Edward and Deborah Bowen having 35
plus years ceramics experience moved to Bend, Oregon and began their Juniper
Hill Ceramics business in 2005. They use a variety of forming techniques to
create each piece of pottery. The potter’s wheel, slabroller and clay
extruder are all used to create the desired forms plus a myriad of
impressions to embellish the clay surface creating unique textures.
Along with Functional Stoneware, custom sinks and tile work the Bowen’s also
create Raku vases, lamps, plaques, decorative fish wall hangings, mosaics
and unique burnished pit wood fired vases.
High Fire Functional Stoneware: Each piece of pottery is hand-formed on a
potter’s wheel or hand-built. All of the glazes are unique and Non Toxic. The
pottery is fired to a temperature of over 2300 degrees which vitrifies the
clay into a very durable material called stoneware. It may be used in the
oven, microwave and dishwasher. However, please follow these few guidelines:
NEVER PLACE FROZEN FOOD IN STONEWARE, ALWAYS HAVE FOOD THAWED BEFORE
COOKING. NEVER PLACE STONEWARE ON A BURNER OR IN A PREHEATED OVEN.
Decorative Raku: “Raku literally means happiness!” Raku pottery is made by
removing the pieces from the kiln at a high temperature of 1947 degrees and
placing on sawdust to combust then enclosing the flame to smolder and then
cool slowly or rapidly by dosing in water. Like any piece of art, Raku
should be handled with care. The metallic luster may fade over time and
should not be placed in direct sunlight. Clean only with a soft cloth and
water. Raku should not be used to hold liquids or food.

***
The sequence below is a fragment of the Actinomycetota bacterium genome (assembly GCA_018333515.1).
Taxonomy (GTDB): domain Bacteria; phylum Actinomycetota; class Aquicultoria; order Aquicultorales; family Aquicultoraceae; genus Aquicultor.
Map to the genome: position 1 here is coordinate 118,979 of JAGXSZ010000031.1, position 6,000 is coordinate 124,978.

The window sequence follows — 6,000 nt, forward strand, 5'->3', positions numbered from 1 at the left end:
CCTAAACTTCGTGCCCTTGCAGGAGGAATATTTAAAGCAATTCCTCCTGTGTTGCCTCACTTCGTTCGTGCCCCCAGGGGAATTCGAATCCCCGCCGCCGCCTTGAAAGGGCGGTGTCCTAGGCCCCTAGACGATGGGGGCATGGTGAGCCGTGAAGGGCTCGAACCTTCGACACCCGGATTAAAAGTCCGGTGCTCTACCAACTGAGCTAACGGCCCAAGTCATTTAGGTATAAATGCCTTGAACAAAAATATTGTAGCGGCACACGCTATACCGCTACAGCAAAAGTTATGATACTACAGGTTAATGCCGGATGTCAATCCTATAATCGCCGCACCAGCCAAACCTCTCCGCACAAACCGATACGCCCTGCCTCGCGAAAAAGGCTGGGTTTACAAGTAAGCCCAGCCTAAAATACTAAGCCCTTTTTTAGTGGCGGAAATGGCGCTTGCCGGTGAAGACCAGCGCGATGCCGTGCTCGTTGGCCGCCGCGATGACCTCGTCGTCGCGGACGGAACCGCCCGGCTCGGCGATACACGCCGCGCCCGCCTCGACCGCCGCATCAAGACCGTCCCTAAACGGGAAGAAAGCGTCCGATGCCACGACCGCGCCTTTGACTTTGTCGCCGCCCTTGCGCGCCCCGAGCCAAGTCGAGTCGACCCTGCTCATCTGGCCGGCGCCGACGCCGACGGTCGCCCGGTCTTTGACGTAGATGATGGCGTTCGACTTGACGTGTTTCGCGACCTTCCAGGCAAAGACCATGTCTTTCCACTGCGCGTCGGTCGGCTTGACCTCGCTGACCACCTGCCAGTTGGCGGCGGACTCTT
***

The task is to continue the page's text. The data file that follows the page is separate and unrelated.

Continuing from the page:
Pit Wood Firing: Each piece is hand-formed on a potter’s wheel or hand-built.
Once the piece is dried to a “leather hard” state it is burnished; which is
a process of rubbing the clay with a smoothing tool (preferably a polished
stone) over the entire piece several times. It is then fired to bisque which
brings the clay to a semi-hard state. Pieces are placed in a pit on a bed of
sawdust with a layering of combustibles such as seaweed, banana peels and
animal dung also surrounded by twigs and wood creating a lattice support for
the heavier pieces of wood on top. The wood is ignited and left to burn
completely out, this takes appx. 24 hours. While the clay is being heated as
the combustibles burn around it, it absorbs these materials and traps the
carbon on the surface of the burnished forms creating a rich array of warm
oranges, beiges, brick and burgundy colors and a dramatic contrasting black
where the piece rested in the bed of sawdust. Once cooled the pieces are
then cleaned and warmed in the oven at 170 degrees to be polished with clear
shoe wax. This is a process which can be repeated after a time when the
piece has dried out and is no longer as shiny. At this point you can really
appreciate the individuality of each flame painted piece of art!